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http://dx.doi.org/10.1200/JGO.17.00205DOI Listing
http://www.ncbi.nlm.nih.gov/pmc/articles/PMC6223443PMC
September 2018

Expenditures on Oncology Drugs and Cancer Mortality-to-Incidence Ratio in Central and Eastern Europe.

Oncologist 2019 01 4;24(1):e30-e37. Epub 2018 Sep 4.

Oncology Division, Department of Medicine, Stanford University School of Medicine, Stanford, California, USA.

Background: There is a steady decline in cancer mortality in Western Europe (WE), but this trend is not so obvious in Central and Eastern Europe (CEE). One of the largest discrepancies between WE and CEE is the level of investment in cancer care. The objective of our analysis was to examine the correlation between mortality-to-incidence (M/I) ratio and expenditures on oncology drugs in CEE and WE.

Materials And Methods: This cross-sectional analysis was done on publicly available data. Data on expenditures for oncology drugs were obtained from QuintilesIMS, and data on M/I ratio from Globocan. The main outcome was mortality-to-incidence ratio, and the primary analysis was performed by Spearman's rank correlation.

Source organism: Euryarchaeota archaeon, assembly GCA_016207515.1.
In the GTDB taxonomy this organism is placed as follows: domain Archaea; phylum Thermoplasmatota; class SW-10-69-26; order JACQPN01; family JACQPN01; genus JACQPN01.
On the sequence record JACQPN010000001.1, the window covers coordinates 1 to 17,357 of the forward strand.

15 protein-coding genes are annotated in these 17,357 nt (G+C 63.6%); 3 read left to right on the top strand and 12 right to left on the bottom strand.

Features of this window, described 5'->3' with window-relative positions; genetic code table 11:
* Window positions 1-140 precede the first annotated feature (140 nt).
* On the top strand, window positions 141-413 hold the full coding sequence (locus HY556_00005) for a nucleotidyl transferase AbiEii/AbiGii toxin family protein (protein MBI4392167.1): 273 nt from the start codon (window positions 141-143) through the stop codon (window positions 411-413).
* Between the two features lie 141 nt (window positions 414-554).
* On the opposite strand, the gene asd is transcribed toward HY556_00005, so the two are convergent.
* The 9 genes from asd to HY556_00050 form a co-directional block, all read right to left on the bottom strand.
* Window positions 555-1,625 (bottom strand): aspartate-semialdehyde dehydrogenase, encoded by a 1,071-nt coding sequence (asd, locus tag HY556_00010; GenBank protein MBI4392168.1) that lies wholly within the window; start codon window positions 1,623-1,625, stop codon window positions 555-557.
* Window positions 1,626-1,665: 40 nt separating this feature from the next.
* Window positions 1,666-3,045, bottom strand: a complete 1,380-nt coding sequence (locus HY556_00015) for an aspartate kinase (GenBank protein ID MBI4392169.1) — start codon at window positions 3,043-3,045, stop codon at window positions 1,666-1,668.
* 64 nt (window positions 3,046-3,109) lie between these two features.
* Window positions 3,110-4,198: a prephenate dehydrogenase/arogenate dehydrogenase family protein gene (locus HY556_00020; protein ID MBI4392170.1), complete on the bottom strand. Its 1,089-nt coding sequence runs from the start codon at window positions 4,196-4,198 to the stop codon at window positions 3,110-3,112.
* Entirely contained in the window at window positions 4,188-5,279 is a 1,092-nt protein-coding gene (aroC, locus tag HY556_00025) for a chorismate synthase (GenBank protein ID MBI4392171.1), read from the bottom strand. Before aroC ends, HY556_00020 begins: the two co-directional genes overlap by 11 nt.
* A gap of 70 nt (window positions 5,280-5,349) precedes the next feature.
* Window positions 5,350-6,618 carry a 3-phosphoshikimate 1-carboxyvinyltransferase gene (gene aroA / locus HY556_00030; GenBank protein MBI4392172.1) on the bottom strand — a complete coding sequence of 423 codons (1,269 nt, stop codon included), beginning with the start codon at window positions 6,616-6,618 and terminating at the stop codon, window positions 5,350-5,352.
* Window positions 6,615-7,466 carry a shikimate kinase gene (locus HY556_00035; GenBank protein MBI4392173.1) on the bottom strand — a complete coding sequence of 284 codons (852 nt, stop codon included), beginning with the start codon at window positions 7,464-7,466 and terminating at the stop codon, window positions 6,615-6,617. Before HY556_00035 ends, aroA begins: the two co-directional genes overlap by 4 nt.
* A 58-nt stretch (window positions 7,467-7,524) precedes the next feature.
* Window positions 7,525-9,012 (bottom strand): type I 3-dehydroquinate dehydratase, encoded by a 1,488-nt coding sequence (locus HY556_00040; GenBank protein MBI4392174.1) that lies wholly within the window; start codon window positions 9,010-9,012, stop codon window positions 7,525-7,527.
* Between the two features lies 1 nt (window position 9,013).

Results: There is a large discrepancy in expenditure on oncology drugs per cancer case between WE and CEE, and within CEE. Average expenditure on oncology drugs per capita as well as per new cancer case was 2.5 times higher in WE than in CEE. Availability of oncology drugs was highest in Germany (100%), relatively similar in WE (average of 91%), but in CEE it ranged from 37% to 86%, with an average of 70%. Annual expenditures on all oncology drugs per new cancer case was significantly negatively correlated with the M/I ratio (Spearman's ρ = -0.90, < .001).

Conclusion: There is a financial threshold for oncology drugs per cancer case needed to increase survival. Based on significantly lower expenditures for oncology drugs in CEE in comparison with WE, more investment for drugs as well as better, more organized, value- oriented consumption is needed.

Implications For Practice: Cancer is not treated equally successfully in Western Europe (WE) and in Central and Eastern Europe (CEE). This study showed that success in treatment of cancer is associated with the amount of money invested in oncology drugs. CEE countries spend on average 2.5 times less than WE countries for oncology drugs per new cancer case. These findings should be used by health care providers and oncologists struggling for more resources and better, more organized, evidence-based allocation of these resources as well as better oncology outcomes.